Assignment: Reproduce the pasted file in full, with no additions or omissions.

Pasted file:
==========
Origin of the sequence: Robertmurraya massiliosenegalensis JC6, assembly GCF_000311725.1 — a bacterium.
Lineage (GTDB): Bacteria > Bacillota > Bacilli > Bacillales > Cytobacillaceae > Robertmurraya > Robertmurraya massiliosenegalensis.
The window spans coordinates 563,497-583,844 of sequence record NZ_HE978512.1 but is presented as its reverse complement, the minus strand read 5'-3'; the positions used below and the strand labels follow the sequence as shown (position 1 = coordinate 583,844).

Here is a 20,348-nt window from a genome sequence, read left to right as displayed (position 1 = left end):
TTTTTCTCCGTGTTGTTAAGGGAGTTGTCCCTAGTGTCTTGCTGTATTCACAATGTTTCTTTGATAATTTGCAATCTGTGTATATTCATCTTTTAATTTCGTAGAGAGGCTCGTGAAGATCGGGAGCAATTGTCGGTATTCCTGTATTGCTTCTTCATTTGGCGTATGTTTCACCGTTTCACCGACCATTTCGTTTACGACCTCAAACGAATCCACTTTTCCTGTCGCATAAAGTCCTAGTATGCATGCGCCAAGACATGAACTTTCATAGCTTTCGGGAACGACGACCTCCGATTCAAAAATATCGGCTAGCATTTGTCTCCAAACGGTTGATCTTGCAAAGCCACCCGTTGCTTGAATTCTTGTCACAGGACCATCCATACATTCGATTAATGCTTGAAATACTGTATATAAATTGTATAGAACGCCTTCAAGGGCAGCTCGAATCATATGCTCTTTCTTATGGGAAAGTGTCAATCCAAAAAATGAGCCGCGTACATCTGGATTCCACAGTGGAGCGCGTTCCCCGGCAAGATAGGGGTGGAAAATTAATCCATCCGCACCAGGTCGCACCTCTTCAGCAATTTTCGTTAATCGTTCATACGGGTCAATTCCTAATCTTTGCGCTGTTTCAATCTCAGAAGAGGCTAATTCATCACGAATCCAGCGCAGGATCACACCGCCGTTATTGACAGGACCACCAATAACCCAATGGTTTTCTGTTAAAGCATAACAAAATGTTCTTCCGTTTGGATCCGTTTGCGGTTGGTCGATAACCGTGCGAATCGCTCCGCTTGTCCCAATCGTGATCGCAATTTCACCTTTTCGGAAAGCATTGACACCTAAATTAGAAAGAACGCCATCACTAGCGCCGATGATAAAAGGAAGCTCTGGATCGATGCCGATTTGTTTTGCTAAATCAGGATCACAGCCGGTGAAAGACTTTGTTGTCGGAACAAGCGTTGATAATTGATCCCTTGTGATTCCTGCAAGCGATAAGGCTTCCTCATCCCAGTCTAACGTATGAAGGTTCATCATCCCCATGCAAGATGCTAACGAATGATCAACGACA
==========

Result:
Origin of the sequence: Robertmurraya massiliosenegalensis JC6, assembly GCF_000311725.1 — a bacterium.
Lineage (GTDB): Bacteria > Bacillota > Bacilli > Bacillales > Cytobacillaceae > Robertmurraya > Robertmurraya massiliosenegalensis.
The window spans coordinates 563,497-583,844 of sequence record NZ_HE978512.1 but is presented as its reverse complement, the minus strand read 5'-3'; the positions used below and the strand labels follow the sequence as shown (position 1 = coordinate 583,844).

Here is a 20,348-nt window from a genome sequence, read left to right as displayed (position 1 = left end):
TTTTTCTCCGTGTTGTTAAGGGAGTTGTCCCTAGTGTCTTGCTGTATTCACAATGTTTCTTTGATAATTTGCAATCTGTGTATATTCATCTTTTAATTTCGTAGAGAGGCTCGTGAAGATCGGGAGCAATTGTCGGTATTCCTGTATTGCTTCTTCATTTGGCGTATGTTTCACCGTTTCACCGACCATTTCGTTTACGACCTCAAACGAATCCACTTTTCCTGTCGCATAAAGTCCTAGTATGCATGCGCCAAGACATGAACTTTCATAGCTTTCGGGAACGACGACCTCCGATTCAAAAATATCGGCTAGCATTTGTCTCCAAACGGTTGATCTTGCAAAGCCACCCGTTGCTTGAATTCTTGTCACAGGACCATCCATACATTCGATTAATGCTTGAAATACTGTATATAAATTGTATAGAACGCCTTCAAGGGCAGCTCGAATCATATGCTCTTTCTTATGGGAAAGTGTCAATCCAAAAAATGAGCCGCGTACATCTGGATTCCACAGTGGAGCGCGTTCCCCGGCAAGATAGGGGTGGAAAATTAATCCATCCGCACCAGGTCGCACCTCTTCAGCAATTTTCGTTAATCGTTCATACGGGTCAATTCCTAATCTTTGCGCTGTTTCAATCTCAGAAGAGGCTAATTCATCACGAATCCAGCGCAGGATCACACCGCCGTTATTGACAGGACCACCAATAACCCAATGGTTTTCTGTTAAAGCATAACAAAATGTTCTTCCGTTTGGATCCGTTTGCGGTTGGTCGATAACCGTGCGAATCGCTCCGCTTGTCCCAATCGTGATCGCAATTTCACCTTTTCGGAAAGCATTGACACCTAAATTAGAAAGAACGCCATCACTAGCGCCGATGATAAAAGGAAGCTCTGGATCGATGCCGATTTGTTTTGCTAAATCAGGATCACAGCCGGTGAAAGACTTTGTTGTCGGAACAAGCGTTGATAATTGATCCCTTGTGATTCCTGCAAGCGATAAGGCTTCCTCATCCCAGTCTAACGTATGAAGGTTCATCATCCCCATGCAAGATGCTAACGAATGATCAACGACA